Goldfields most likely for cashless card trial says Price

Peter de KruijffThe Kimberley Echo
Minister for Human Services Alan Tudge and Member for Durack Melissa Price at the launch of the card in the Kimberley last year.
Camera IconMinister for Human Services Alan Tudge and Member for Durack Melissa Price at the launch of the card in the Kimberley last year. Credit: Cally Dupe

The Federal government has earmarked funding through to the middle of next year for current Cashless Debit Card trials as speculation ramps up on where two new trials will be run.

The card was introduced to the East Kimberley and South Australian town of Ceduna in March and April last year.

It quarantines 80 per cent of welfare payments so it can’t be spent on gambling, buying alcohol or withdrawn as cash.

In March this year the government announced it would extend current trials to June in anticipation of a final report on the first year of the scheme.

A regional budget statement from Barnaby Joyce and Fiona Nash on Tuesday said the trials would be funded a further year.

Such extensions would have to make it through a vote in parliament.

The paper said two new communities would join the trial and were likely to be regional sites.

“While the expansion communities have not yet been identified or agreed, the Department of Social Services is working with communities that are expressing an interest in joining the trial,” the paper said.

“The expansion is also likely to improve access to banking services, and telecommunications infrastructure in remote and regional areas.”

Although the Shire of Broome has been vocal and eager to take part in the trial, the Federal member for the Durack, Melissa Price, said it was more likely a community in the Goldfields would be successful.

“At the moment, the next destination for a trial site in Western Australia would most likely be somewhere in the Goldfields like Leonora, Laverton and/or Kalgoorlie,” she said.

“There will be a decision on where the card is rolled out at a later date, after a lengthy and exhaustive consultation process.

“The Federal government will choose the most organised regional communities, who have indicated they would like the program rolled out in their town.”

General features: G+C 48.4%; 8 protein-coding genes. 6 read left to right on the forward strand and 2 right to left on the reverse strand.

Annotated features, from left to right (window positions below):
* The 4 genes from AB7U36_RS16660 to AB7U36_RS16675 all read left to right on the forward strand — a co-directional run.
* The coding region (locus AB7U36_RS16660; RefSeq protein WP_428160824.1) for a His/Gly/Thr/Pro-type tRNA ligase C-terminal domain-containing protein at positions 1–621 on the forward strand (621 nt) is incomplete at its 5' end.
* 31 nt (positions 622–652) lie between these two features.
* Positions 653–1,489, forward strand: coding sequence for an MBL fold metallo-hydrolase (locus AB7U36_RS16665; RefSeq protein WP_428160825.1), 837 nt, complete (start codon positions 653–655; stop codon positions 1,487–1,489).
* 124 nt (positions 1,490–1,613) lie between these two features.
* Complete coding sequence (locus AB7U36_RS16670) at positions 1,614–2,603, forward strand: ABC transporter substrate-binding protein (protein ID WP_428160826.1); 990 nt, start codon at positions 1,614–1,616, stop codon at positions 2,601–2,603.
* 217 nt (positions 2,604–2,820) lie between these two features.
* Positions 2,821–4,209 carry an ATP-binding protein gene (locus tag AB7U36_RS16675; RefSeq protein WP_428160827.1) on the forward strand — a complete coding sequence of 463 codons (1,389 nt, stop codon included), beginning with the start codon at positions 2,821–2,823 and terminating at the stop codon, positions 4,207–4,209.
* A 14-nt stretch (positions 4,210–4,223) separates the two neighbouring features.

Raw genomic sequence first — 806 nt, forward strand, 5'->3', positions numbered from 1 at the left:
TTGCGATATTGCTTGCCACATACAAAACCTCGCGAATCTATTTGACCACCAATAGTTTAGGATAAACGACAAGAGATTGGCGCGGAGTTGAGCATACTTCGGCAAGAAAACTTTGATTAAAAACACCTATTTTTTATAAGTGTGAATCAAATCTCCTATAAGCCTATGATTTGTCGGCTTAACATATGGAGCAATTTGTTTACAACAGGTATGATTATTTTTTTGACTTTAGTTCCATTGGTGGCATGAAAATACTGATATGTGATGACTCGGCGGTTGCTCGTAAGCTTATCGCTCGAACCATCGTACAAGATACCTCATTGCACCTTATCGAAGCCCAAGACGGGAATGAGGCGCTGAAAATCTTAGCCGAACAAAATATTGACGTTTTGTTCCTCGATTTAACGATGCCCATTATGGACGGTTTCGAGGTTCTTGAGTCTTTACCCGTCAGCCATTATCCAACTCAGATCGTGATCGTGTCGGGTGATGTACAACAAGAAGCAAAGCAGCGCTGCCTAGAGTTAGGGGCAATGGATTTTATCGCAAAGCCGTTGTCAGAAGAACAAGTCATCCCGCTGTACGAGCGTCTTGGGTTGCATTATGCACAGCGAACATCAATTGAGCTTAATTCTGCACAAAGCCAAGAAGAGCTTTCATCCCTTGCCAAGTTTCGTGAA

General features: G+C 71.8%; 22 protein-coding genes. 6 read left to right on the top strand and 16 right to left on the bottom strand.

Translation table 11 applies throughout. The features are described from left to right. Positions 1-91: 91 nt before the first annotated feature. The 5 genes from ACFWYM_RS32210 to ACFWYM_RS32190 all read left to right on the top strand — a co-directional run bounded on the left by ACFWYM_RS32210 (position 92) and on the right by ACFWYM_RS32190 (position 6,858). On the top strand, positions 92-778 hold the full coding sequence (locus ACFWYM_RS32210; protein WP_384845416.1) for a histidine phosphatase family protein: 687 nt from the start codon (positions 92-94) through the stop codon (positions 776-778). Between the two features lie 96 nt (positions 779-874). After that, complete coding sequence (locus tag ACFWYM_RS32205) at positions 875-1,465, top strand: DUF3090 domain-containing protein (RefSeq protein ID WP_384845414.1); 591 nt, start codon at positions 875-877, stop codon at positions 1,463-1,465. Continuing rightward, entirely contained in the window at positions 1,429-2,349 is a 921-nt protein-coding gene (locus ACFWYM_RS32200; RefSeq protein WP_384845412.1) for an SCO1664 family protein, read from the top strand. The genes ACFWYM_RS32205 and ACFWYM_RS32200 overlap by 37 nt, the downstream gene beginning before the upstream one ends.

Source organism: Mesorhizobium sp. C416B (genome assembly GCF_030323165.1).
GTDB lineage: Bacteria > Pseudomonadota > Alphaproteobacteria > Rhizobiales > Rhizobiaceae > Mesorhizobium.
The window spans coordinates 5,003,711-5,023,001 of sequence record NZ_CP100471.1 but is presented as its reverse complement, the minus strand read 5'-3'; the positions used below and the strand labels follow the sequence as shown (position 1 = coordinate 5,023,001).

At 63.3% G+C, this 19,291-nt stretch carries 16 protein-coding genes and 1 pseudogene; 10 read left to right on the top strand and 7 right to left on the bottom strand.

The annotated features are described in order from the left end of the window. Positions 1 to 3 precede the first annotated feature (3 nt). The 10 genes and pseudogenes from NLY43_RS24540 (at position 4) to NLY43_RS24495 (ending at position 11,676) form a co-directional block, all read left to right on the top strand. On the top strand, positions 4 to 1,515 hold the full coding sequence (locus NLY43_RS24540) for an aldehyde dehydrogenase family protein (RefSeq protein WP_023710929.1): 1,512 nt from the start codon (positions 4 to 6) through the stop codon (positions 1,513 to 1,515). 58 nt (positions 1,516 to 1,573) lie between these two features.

The Town of Port Hedland in the Pilbara is another community which has expressed interest in the card with its Mayor travelling to Canberra to lobby for it.

Ms Price said she wanted residents of communities in favour of the cards to contact her office. “Together we can work toward rolling the program out across regional WA,” she said.

“It is my understanding that there is scope for an expansion of the program at the next funding opportunity.”

Funding appears to be assigned to the program through to the 2018-19 financial year but the government hasn’t disclosed how much money it would spend.

This is because it has to negotiate with third parties on cost and doesn’t know which communities the card will be rolled out to next yet.

The government has spent an estimated $18.9 million on the trial according to freedom of information data released by DSS.

Nearly $8 million of it was given to the company Indue which operates the card system.

About $2.6 million has been spent by the government on administrative costs.

The Labor party is waiting for the final report on the first two trials to decide how its policy on the cards.

Shadow minister for social services Jenny Macklin visited the East Kimberley recently but said Labor was in favour of a community by community approach rather than a mass rollout.

In his budget speech the treasurer Scott Morrison said JobSeeker recipients who test positive for newly mandated drug tests would be put on the card for their welfare payments.

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